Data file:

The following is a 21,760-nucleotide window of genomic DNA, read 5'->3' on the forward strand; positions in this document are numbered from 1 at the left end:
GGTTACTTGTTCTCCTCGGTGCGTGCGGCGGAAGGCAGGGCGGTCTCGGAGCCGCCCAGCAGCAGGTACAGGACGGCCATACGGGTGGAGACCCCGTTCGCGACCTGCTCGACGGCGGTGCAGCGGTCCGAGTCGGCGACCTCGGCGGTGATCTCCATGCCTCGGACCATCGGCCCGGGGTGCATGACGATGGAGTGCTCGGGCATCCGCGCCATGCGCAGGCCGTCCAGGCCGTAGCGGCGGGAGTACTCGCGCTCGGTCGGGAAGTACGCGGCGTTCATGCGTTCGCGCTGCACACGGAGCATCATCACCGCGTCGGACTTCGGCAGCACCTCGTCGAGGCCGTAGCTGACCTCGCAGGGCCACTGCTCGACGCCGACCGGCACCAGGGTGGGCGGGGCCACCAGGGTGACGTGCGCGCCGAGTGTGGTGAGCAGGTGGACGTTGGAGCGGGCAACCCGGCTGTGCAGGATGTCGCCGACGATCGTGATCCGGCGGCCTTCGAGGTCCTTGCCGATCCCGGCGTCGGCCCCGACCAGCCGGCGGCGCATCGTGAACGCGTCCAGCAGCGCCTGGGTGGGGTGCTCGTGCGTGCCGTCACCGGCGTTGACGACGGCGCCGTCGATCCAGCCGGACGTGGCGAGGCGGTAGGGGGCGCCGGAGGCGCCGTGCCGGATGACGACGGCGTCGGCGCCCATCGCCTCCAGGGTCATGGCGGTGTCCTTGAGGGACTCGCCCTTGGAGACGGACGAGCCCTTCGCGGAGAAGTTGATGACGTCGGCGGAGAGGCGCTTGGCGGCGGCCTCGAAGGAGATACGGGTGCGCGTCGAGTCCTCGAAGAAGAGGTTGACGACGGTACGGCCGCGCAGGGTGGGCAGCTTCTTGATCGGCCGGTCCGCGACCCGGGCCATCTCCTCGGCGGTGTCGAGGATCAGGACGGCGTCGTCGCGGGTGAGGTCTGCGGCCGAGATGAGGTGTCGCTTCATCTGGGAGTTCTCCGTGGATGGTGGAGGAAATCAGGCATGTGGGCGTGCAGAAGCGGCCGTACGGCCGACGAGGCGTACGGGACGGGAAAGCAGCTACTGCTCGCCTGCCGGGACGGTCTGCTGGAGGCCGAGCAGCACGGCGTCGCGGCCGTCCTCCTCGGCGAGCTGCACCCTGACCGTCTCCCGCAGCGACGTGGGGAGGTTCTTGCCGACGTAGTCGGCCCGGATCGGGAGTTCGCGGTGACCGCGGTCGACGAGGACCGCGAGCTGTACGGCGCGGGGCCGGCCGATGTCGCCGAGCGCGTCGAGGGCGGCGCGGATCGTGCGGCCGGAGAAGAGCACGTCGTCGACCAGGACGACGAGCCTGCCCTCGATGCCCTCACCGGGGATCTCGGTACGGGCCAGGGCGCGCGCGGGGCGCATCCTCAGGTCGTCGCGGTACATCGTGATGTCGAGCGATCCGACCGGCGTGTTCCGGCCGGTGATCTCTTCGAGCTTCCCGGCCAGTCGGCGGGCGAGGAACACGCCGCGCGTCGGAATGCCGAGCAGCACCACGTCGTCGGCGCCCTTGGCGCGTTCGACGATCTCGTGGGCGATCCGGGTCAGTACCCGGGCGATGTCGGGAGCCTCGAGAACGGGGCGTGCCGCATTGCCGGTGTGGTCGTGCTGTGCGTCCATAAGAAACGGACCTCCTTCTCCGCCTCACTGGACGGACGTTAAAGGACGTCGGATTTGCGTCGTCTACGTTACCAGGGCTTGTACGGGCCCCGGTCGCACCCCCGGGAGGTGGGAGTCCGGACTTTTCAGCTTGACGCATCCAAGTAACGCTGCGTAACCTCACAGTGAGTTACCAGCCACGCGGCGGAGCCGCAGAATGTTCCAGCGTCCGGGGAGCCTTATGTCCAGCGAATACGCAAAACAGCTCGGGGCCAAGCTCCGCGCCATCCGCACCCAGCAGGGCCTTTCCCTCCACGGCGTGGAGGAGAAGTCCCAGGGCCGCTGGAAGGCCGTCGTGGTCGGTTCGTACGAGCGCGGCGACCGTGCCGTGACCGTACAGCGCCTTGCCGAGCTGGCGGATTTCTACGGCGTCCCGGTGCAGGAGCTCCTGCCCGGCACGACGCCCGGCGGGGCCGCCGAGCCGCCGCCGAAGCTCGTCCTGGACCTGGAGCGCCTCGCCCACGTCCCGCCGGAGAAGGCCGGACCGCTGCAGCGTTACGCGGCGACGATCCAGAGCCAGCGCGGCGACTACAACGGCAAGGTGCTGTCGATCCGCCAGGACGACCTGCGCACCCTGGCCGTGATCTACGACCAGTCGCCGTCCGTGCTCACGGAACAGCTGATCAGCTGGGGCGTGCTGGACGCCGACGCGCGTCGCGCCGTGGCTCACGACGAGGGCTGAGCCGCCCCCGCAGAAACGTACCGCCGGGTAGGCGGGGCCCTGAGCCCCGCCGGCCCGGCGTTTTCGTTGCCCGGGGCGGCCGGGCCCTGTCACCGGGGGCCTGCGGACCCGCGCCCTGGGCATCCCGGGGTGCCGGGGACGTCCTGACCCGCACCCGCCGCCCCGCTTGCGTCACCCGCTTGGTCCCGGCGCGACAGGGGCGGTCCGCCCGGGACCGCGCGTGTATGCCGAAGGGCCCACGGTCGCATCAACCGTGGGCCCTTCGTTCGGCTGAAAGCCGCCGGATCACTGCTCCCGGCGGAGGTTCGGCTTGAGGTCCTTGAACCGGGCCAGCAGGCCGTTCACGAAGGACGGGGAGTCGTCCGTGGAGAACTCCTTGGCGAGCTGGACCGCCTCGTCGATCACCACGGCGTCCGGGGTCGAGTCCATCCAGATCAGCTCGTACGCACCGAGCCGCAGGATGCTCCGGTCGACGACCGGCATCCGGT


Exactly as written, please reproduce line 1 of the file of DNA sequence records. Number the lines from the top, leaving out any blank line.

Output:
The following is a 21,760-nucleotide window of genomic DNA, read 5'->3' on the forward strand; positions in this document are numbered from 1 at the left end: